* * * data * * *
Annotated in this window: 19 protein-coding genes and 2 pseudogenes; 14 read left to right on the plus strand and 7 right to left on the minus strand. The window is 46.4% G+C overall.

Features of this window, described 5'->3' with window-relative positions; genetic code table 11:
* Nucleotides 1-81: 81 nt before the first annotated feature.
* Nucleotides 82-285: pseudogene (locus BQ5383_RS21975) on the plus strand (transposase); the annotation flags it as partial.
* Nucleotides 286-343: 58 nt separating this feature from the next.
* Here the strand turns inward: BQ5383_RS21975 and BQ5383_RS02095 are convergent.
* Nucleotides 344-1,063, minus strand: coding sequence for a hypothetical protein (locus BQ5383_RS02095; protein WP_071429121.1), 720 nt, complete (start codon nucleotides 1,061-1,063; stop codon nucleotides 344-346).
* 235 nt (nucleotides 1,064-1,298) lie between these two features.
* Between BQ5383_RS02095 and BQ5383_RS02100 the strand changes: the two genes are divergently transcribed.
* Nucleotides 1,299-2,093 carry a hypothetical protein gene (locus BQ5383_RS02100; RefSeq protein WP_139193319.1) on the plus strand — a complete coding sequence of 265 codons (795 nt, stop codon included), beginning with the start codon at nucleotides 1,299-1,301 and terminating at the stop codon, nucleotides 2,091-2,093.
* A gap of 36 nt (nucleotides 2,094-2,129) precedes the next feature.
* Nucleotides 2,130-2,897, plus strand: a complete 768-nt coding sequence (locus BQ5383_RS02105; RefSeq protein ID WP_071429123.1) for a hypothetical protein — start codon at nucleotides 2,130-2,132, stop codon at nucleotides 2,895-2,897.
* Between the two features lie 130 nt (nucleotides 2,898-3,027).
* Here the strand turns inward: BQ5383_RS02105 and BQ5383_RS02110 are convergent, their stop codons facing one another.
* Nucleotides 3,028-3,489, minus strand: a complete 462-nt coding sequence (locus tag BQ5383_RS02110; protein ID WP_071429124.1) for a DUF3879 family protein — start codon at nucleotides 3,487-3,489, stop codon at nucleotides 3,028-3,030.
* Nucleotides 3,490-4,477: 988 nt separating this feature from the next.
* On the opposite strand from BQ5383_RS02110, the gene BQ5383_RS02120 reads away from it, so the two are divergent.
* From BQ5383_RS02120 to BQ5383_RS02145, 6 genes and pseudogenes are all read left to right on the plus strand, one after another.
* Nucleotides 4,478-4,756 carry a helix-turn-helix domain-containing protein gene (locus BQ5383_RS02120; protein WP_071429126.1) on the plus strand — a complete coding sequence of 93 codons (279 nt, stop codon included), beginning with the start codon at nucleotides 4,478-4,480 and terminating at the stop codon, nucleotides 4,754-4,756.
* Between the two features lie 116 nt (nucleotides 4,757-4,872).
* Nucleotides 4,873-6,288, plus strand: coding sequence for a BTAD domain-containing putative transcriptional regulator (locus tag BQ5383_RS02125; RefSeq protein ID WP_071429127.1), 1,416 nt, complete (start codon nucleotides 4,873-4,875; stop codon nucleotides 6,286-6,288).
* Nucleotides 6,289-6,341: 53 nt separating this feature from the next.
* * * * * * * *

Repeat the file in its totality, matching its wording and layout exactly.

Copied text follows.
Annotated in this window: 19 protein-coding genes and 2 pseudogenes; 14 read left to right on the plus strand and 7 right to left on the minus strand. The window is 46.4% G+C overall.

Features of this window, described 5'->3' with window-relative positions; genetic code table 11:
* Nucleotides 1-81: 81 nt before the first annotated feature.
* Nucleotides 82-285: pseudogene (locus BQ5383_RS21975) on the plus strand (transposase); the annotation flags it as partial.
* Nucleotides 286-343: 58 nt separating this feature from the next.
* Here the strand turns inward: BQ5383_RS21975 and BQ5383_RS02095 are convergent.
* Nucleotides 344-1,063, minus strand: coding sequence for a hypothetical protein (locus BQ5383_RS02095; protein WP_071429121.1), 720 nt, complete (start codon nucleotides 1,061-1,063; stop codon nucleotides 344-346).
* 235 nt (nucleotides 1,064-1,298) lie between these two features.
* Between BQ5383_RS02095 and BQ5383_RS02100 the strand changes: the two genes are divergently transcribed.
* Nucleotides 1,299-2,093 carry a hypothetical protein gene (locus BQ5383_RS02100; RefSeq protein WP_139193319.1) on the plus strand — a complete coding sequence of 265 codons (795 nt, stop codon included), beginning with the start codon at nucleotides 1,299-1,301 and terminating at the stop codon, nucleotides 2,091-2,093.
* A gap of 36 nt (nucleotides 2,094-2,129) precedes the next feature.
* Nucleotides 2,130-2,897, plus strand: a complete 768-nt coding sequence (locus BQ5383_RS02105; RefSeq protein ID WP_071429123.1) for a hypothetical protein — start codon at nucleotides 2,130-2,132, stop codon at nucleotides 2,895-2,897.
* Between the two features lie 130 nt (nucleotides 2,898-3,027).
* Here the strand turns inward: BQ5383_RS02105 and BQ5383_RS02110 are convergent, their stop codons facing one another.
* Nucleotides 3,028-3,489, minus strand: a complete 462-nt coding sequence (locus tag BQ5383_RS02110; protein ID WP_071429124.1) for a DUF3879 family protein — start codon at nucleotides 3,487-3,489, stop codon at nucleotides 3,028-3,030.
* Nucleotides 3,490-4,477: 988 nt separating this feature from the next.
* On the opposite strand from BQ5383_RS02110, the gene BQ5383_RS02120 reads away from it, so the two are divergent.
* From BQ5383_RS02120 to BQ5383_RS02145, 6 genes and pseudogenes are all read left to right on the plus strand, one after another.
* Nucleotides 4,478-4,756 carry a helix-turn-helix domain-containing protein gene (locus BQ5383_RS02120; protein WP_071429126.1) on the plus strand — a complete coding sequence of 93 codons (279 nt, stop codon included), beginning with the start codon at nucleotides 4,478-4,480 and terminating at the stop codon, nucleotides 4,754-4,756.
* Between the two features lie 116 nt (nucleotides 4,757-4,872).
* Nucleotides 4,873-6,288, plus strand: coding sequence for a BTAD domain-containing putative transcriptional regulator (locus tag BQ5383_RS02125; RefSeq protein ID WP_071429127.1), 1,416 nt, complete (start codon nucleotides 4,873-4,875; stop codon nucleotides 6,286-6,288).
* Nucleotides 6,289-6,341: 53 nt separating this feature from the next.